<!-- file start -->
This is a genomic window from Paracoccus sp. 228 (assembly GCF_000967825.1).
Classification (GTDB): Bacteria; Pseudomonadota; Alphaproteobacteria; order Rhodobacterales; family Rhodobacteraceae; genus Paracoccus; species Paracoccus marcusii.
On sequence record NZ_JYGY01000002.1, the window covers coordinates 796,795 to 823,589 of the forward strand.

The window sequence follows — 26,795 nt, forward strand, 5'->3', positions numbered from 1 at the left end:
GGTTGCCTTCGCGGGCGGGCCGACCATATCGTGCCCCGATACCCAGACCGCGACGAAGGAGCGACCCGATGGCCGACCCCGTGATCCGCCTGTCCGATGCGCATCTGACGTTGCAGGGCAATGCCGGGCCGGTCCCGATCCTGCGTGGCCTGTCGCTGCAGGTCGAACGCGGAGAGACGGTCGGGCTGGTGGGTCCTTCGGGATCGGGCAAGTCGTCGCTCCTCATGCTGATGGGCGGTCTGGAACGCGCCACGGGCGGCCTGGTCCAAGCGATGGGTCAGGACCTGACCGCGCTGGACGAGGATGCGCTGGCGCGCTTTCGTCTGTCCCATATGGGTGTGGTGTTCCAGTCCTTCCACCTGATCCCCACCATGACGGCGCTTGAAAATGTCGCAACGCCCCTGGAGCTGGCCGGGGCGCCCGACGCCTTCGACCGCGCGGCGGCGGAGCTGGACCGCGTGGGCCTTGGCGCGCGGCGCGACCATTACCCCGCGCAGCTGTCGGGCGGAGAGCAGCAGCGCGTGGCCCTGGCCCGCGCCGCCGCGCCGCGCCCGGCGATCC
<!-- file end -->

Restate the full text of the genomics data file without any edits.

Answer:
This is a genomic window from Paracoccus sp. 228 (assembly GCF_000967825.1).
Classification (GTDB): Bacteria; Pseudomonadota; Alphaproteobacteria; order Rhodobacterales; family Rhodobacteraceae; genus Paracoccus; species Paracoccus marcusii.
On sequence record NZ_JYGY01000002.1, the window covers coordinates 796,795 to 823,589 of the forward strand.

The window sequence follows — 26,795 nt, forward strand, 5'->3', positions numbered from 1 at the left end:
GGTTGCCTTCGCGGGCGGGCCGACCATATCGTGCCCCGATACCCAGACCGCGACGAAGGAGCGACCCGATGGCCGACCCCGTGATCCGCCTGTCCGATGCGCATCTGACGTTGCAGGGCAATGCCGGGCCGGTCCCGATCCTGCGTGGCCTGTCGCTGCAGGTCGAACGCGGAGAGACGGTCGGGCTGGTGGGTCCTTCGGGATCGGGCAAGTCGTCGCTCCTCATGCTGATGGGCGGTCTGGAACGCGCCACGGGCGGCCTGGTCCAAGCGATGGGTCAGGACCTGACCGCGCTGGACGAGGATGCGCTGGCGCGCTTTCGTCTGTCCCATATGGGTGTGGTGTTCCAGTCCTTCCACCTGATCCCCACCATGACGGCGCTTGAAAATGTCGCAACGCCCCTGGAGCTGGCCGGGGCGCCCGACGCCTTCGACCGCGCGGCGGCGGAGCTGGACCGCGTGGGCCTTGGCGCGCGGCGCGACCATTACCCCGCGCAGCTGTCGGGCGGAGAGCAGCAGCGCGTGGCCCTGGCCCGCGCCGCCGCGCCGCGCCCGGCGATCC